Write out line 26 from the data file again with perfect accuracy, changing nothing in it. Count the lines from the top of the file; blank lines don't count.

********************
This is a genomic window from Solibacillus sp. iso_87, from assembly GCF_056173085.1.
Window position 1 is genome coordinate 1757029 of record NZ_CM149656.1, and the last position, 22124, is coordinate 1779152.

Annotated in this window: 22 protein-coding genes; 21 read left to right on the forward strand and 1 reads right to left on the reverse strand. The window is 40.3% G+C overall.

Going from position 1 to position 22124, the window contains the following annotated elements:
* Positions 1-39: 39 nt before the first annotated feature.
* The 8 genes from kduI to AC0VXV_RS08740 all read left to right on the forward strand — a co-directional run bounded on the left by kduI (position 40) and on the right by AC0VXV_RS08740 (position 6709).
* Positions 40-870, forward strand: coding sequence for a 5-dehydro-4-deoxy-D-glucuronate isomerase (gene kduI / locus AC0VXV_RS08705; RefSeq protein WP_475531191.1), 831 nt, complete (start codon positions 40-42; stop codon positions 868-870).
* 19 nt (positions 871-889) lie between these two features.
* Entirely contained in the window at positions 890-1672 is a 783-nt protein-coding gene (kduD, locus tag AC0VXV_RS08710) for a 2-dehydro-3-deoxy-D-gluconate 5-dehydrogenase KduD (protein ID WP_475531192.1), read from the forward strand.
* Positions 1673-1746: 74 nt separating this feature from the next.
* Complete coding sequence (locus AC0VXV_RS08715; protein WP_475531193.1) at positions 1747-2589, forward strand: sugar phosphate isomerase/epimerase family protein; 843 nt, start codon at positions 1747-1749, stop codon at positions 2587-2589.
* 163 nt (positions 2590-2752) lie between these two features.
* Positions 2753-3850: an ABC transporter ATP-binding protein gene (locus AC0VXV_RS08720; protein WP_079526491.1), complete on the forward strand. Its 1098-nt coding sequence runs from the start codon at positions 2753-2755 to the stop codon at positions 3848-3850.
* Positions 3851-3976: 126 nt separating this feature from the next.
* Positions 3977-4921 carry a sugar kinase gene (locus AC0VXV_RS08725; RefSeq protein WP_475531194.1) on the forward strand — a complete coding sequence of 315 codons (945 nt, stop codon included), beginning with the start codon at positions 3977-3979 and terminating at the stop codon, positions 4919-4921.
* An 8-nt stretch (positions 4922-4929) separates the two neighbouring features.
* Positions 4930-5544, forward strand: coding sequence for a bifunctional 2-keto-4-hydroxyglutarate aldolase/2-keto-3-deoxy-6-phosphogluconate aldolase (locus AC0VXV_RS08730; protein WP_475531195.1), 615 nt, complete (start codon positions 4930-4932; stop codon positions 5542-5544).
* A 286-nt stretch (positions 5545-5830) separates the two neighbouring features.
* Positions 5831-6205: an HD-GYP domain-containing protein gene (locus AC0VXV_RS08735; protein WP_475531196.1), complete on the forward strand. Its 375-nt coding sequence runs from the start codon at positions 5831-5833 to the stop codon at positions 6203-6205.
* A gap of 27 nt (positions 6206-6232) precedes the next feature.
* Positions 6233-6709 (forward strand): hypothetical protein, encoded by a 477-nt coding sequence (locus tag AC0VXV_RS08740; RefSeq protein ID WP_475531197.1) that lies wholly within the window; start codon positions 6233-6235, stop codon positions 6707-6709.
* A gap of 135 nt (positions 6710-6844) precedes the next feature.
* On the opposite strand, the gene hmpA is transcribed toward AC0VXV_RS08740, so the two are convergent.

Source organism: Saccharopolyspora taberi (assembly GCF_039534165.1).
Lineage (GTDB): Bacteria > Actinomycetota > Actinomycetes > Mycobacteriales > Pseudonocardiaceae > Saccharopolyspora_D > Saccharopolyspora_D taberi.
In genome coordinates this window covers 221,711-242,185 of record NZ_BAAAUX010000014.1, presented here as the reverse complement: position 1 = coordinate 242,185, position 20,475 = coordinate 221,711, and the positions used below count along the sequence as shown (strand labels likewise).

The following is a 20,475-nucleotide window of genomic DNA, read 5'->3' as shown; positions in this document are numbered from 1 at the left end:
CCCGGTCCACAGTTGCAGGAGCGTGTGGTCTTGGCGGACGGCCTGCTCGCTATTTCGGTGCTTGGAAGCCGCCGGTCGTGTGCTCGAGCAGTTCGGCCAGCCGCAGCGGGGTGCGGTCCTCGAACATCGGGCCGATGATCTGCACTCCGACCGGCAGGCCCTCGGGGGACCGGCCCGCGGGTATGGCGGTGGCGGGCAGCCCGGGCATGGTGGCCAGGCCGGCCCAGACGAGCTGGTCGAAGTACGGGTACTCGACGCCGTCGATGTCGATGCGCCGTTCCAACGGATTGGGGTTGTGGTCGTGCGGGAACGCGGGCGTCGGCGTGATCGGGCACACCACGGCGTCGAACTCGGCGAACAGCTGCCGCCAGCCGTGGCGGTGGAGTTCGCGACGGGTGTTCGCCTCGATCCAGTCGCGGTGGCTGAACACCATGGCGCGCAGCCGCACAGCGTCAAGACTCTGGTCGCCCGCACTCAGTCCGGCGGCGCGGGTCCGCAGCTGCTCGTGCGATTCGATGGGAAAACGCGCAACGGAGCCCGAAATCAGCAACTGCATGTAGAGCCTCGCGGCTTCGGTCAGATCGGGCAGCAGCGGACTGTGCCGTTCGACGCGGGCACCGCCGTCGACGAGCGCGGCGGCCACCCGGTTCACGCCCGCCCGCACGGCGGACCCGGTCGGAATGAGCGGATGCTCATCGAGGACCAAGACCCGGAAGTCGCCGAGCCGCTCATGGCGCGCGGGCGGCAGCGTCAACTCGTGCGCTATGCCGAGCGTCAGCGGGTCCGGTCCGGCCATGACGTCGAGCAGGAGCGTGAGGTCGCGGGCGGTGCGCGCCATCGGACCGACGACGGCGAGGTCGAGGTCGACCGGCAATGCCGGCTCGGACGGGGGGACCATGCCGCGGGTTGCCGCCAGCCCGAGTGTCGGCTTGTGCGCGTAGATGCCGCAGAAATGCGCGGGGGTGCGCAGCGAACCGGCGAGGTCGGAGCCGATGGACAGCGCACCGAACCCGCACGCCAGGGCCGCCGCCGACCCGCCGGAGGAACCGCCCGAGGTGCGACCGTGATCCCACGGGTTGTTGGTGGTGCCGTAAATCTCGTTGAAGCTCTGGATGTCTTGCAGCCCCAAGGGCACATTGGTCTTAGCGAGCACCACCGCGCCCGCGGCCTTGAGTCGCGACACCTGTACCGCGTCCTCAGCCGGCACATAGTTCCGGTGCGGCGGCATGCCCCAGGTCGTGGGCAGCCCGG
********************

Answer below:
In genome coordinates this window covers 221,711-242,185 of record NZ_BAAAUX010000014.1, presented here as the reverse complement: position 1 = coordinate 242,185, position 20,475 = coordinate 221,711, and the positions used below count along the sequence as shown (strand labels likewise).